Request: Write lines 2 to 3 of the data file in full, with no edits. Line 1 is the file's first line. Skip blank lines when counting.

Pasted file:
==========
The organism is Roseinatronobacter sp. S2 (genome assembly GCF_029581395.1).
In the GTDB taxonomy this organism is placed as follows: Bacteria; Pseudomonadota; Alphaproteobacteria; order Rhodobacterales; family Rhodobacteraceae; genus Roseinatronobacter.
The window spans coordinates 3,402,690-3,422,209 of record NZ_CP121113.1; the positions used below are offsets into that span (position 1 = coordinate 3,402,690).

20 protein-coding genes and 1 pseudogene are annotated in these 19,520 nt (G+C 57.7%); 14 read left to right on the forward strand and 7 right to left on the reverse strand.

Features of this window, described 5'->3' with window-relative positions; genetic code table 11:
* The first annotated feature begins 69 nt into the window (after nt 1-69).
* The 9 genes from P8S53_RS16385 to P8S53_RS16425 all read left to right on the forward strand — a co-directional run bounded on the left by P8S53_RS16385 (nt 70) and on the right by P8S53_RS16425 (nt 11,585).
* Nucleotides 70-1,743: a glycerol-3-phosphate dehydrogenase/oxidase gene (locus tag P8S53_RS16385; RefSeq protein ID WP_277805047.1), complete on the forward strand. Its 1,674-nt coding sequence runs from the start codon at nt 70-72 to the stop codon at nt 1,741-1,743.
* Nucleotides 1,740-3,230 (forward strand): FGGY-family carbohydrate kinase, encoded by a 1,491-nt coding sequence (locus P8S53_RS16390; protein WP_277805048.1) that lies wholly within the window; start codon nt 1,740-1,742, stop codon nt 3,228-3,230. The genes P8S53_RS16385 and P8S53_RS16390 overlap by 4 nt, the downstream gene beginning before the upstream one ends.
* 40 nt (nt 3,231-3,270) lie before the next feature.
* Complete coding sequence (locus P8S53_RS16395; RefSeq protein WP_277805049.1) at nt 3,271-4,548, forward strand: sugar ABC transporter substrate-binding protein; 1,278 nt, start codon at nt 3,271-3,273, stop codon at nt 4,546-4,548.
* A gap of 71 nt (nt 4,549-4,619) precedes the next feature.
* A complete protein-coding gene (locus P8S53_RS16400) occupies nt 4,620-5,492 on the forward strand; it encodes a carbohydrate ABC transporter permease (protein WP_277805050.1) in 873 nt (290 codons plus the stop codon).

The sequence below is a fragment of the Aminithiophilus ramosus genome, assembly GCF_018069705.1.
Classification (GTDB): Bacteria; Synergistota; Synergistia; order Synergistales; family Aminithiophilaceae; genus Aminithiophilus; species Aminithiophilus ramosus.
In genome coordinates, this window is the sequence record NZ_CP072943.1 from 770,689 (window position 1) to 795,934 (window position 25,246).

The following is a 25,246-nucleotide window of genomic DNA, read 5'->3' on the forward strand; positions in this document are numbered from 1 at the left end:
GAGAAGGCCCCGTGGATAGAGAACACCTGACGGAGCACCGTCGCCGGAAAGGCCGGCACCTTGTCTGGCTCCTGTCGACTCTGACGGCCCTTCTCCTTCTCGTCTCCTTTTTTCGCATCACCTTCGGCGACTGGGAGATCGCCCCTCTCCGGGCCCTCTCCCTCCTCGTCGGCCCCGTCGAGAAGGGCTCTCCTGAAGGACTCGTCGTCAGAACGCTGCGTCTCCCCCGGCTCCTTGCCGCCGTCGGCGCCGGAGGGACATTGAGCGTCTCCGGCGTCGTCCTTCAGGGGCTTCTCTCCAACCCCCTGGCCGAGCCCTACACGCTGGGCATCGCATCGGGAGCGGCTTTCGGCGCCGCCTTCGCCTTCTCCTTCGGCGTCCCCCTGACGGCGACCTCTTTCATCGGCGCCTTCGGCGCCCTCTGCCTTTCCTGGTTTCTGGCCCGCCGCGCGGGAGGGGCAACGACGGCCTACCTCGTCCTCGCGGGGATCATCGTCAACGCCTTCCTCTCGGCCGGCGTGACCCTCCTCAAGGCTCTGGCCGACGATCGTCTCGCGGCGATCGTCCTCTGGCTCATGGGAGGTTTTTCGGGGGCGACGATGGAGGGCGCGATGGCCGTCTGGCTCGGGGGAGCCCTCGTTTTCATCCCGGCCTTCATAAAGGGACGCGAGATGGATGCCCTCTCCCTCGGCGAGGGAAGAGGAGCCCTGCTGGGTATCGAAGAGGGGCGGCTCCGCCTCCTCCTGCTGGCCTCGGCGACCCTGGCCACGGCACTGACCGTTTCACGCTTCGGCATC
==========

In the GTDB taxonomy this organism is placed as follows: Bacteria; Pseudomonadota; Alphaproteobacteria; order Rhodobacterales; family Rhodobacteraceae; genus Roseinatronobacter.
The window spans coordinates 3,402,690-3,422,209 of record NZ_CP121113.1; the positions used below are offsets into that span (position 1 = coordinate 3,402,690).